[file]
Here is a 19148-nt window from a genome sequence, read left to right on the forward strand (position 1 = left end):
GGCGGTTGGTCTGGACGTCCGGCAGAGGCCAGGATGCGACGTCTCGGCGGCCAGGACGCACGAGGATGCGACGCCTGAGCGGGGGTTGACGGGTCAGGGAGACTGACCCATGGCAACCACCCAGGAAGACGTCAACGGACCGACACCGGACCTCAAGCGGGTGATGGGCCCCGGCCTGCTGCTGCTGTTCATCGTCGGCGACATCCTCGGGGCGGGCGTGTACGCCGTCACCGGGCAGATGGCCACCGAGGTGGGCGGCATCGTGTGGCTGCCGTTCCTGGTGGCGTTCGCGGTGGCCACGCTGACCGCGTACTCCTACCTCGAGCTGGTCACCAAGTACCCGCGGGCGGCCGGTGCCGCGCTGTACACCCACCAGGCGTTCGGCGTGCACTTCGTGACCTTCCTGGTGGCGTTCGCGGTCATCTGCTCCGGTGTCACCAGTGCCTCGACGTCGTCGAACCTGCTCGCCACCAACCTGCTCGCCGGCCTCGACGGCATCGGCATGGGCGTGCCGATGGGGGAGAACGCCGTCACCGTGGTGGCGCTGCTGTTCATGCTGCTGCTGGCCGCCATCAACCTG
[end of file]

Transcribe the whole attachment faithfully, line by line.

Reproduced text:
Here is a 19148-nt window from a genome sequence, read left to right on the forward strand (position 1 = left end):
GGCGGTTGGTCTGGACGTCCGGCAGAGGCCAGGATGCGACGTCTCGGCGGCCAGGACGCACGAGGATGCGACGCCTGAGCGGGGGTTGACGGGTCAGGGAGACTGACCCATGGCAACCACCCAGGAAGACGTCAACGGACCGACACCGGACCTCAAGCGGGTGATGGGCCCCGGCCTGCTGCTGCTGTTCATCGTCGGCGACATCCTCGGGGCGGGCGTGTACGCCGTCACCGGGCAGATGGCCACCGAGGTGGGCGGCATCGTGTGGCTGCCGTTCCTGGTGGCGTTCGCGGTGGCCACGCTGACCGCGTACTCCTACCTCGAGCTGGTCACCAAGTACCCGCGGGCGGCCGGTGCCGCGCTGTACACCCACCAGGCGTTCGGCGTGCACTTCGTGACCTTCCTGGTGGCGTTCGCGGTCATCTGCTCCGGTGTCACCAGTGCCTCGACGTCGTCGAACCTGCTCGCCACCAACCTGCTCGCCGGCCTCGACGGCATCGGCATGGGCGTGCCGATGGGGGAGAACGCCGTCACCGTGGTGGCGCTGCTGTTCATGCTGCTGCTGGCCGCCATCAACCTG